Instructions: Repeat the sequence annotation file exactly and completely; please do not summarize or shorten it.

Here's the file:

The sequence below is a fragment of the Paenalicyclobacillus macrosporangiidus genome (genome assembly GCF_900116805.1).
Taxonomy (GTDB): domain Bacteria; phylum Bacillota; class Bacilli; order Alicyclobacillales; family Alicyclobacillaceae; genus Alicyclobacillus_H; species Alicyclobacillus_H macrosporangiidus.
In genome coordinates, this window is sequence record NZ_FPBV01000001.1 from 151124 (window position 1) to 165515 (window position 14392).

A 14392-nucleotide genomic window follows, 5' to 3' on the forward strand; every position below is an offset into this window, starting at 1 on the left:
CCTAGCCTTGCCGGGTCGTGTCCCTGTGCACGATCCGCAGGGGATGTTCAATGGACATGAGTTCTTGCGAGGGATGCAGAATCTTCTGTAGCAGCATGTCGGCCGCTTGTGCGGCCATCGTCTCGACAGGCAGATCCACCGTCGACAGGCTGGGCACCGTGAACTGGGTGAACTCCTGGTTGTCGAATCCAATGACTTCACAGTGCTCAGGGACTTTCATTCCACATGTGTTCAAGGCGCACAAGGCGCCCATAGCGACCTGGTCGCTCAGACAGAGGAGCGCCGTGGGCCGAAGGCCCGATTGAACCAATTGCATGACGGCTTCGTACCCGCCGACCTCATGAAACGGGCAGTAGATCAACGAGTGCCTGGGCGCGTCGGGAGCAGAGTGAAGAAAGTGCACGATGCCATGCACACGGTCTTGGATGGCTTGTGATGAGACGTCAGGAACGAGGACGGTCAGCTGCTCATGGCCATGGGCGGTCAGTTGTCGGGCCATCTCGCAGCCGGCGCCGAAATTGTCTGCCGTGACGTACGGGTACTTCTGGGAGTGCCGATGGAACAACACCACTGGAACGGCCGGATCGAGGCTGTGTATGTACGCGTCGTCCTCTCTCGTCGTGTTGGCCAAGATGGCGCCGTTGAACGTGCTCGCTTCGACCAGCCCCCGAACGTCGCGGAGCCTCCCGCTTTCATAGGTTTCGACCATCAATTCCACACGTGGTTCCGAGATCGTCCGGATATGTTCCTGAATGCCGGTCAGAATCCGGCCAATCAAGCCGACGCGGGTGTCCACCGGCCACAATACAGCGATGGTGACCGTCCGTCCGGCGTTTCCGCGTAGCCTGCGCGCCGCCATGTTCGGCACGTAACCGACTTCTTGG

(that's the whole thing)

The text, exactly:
The sequence below is a fragment of the Paenalicyclobacillus macrosporangiidus genome (genome assembly GCF_900116805.1).
Taxonomy (GTDB): domain Bacteria; phylum Bacillota; class Bacilli; order Alicyclobacillales; family Alicyclobacillaceae; genus Alicyclobacillus_H; species Alicyclobacillus_H macrosporangiidus.
In genome coordinates, this window is sequence record NZ_FPBV01000001.1 from 151124 (window position 1) to 165515 (window position 14392).

A 14392-nucleotide genomic window follows, 5' to 3' on the forward strand; every position below is an offset into this window, starting at 1 on the left:
CCTAGCCTTGCCGGGTCGTGTCCCTGTGCACGATCCGCAGGGGATGTTCAATGGACATGAGTTCTTGCGAGGGATGCAGAATCTTCTGTAGCAGCATGTCGGCCGCTTGTGCGGCCATCGTCTCGACAGGCAGATCCACCGTCGACAGGCTGGGCACCGTGAACTGGGTGAACTCCTGGTTGTCGAATCCAATGACTTCACAGTGCTCAGGGACTTTCATTCCACATGTGTTCAAGGCGCACAAGGCGCCCATAGCGACCTGGTCGCTCAGACAGAGGAGCGCCGTGGGCCGAAGGCCCGATTGAACCAATTGCATGACGGCTTCGTACCCGCCGACCTCATGAAACGGGCAGTAGATCAACGAGTGCCTGGGCGCGTCGGGAGCAGAGTGAAGAAAGTGCACGATGCCATGCACACGGTCTTGGATGGCTTGTGATGAGACGTCAGGAACGAGGACGGTCAGCTGCTCATGGCCATGGGCGGTCAGTTGTCGGGCCATCTCGCAGCCGGCGCCGAAATTGTCTGCCGTGACGTACGGGTACTTCTGGGAGTGCCGATGGAACAACACCACTGGAACGGCCGGATCGAGGCTGTGTATGTACGCGTCGTCCTCTCTCGTCGTGTTGGCCAAGATGGCGCCGTTGAACGTGCTCGCTTCGACCAGCCCCCGAACGTCGCGGAGCCTCCCGCTTTCATAGGTTTCGACCATCAATTCCACACGTGGTTCCGAGATCGTCCGGATATGTTCCTGAATGCCGGTCAGAATCCGGCCAATCAAGCCGACGCGGGTGTCCACCGGCCACAATACAGCGATGGTGACCGTCCGTCCGGCGTTTCCGCGTAGCCTGCGCGCCGCCATGTTCGGCACGTAACCGACTTCTTGG